Western King Wrasse (Coris auricularis)

Also known as Blushing Wrasse, King Coris, King Wrasse, Rainbow Wrasse, Sand Wrasse


Also known as Blushing Wrasse, King Coris, King Wrasse, Rainbow Wrasse, Sand Wrasse.

Found in harems around sand patches of coral and rocky reefs.
They feed on hard shell invertebrates.
Juveniles found singly or in schools in weedy areas of reefs acting as cleanerfish.
Length - 40cm
Depth - 1-45m
Eastern Indian Ocean - Australia

Most reef fish seen by divers during the day, are grazers, they cruise around, just above the surface of the coral, or snoop into crevices, foraging for food.
Wrasses have small protruding teeth, which they use to graze the bottom, taking in a variety of algae, crustaceans, such as crabs, eggs, shrimps, snails and worms. Any hard coats or thick shells, are then ground down by their pharyngeal jaws, and the delicacies inside digested.
From juvenile to adult, wrasses dramatically alter their colour and body shapes.
Wrasses are always on the go during the day, but are the first to go to bed and the last to rise.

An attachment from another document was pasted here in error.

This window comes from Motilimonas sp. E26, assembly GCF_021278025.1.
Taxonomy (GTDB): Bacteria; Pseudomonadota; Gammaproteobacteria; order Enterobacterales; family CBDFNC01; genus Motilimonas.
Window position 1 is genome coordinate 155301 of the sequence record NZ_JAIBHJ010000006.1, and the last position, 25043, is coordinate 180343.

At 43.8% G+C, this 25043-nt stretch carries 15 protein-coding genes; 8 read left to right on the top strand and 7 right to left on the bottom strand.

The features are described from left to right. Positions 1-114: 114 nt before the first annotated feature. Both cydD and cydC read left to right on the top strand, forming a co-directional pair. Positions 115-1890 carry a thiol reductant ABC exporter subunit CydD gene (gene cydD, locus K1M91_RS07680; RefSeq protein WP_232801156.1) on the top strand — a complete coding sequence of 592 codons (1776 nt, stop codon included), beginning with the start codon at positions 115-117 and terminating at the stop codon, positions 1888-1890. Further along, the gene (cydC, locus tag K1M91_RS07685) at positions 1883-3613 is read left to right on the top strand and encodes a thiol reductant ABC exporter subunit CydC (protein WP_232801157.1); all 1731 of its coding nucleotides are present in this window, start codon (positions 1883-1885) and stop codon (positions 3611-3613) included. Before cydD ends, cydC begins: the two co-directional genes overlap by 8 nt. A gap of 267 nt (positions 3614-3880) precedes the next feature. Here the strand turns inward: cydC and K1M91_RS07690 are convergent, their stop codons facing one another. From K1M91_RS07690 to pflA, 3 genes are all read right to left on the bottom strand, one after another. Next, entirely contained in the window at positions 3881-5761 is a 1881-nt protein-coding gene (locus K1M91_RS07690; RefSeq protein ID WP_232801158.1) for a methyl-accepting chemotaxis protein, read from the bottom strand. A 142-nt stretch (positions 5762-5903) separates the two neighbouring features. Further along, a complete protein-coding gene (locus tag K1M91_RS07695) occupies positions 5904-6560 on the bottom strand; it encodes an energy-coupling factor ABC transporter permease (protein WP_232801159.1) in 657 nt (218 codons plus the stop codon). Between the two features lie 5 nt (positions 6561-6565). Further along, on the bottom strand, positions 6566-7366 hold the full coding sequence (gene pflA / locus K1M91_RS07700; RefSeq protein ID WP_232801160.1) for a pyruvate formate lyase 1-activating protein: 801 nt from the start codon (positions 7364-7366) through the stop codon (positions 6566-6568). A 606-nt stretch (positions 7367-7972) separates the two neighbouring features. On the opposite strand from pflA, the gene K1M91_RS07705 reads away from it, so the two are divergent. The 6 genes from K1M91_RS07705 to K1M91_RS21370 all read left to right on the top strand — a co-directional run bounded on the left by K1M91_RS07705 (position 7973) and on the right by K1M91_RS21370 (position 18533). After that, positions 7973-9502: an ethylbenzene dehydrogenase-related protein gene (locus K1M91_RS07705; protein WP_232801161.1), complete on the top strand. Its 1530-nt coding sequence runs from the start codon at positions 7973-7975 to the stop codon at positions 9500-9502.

Small wrasses dive below the sand to sleep, and larger wrasses wedge themselves in crevices. Ref: https://www.fishbase.se/summary/Coris-auricularis.html

Related creatures

Heads up! Many creatures change during their life. Juvenile fish become adults and some change shape or their colour. Some species change sex and others just get older. The following creature(s) are known relatives of the Western King Wrasse. Click the image(s) to explore further or hover over to get a better view!

Western King Wrasse (Juvenile)

Western King Wrasse (Juvenile)

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  1. Posted by Carrie McBirney
    August 27, 2015 at 09:22 am - 2 person found this useful.

    HI! We are looking for photos of this fish that we can use on animal-world.com and we would love to give credit for photos and/or videos!! Thanks sooooo much! These are males, right?

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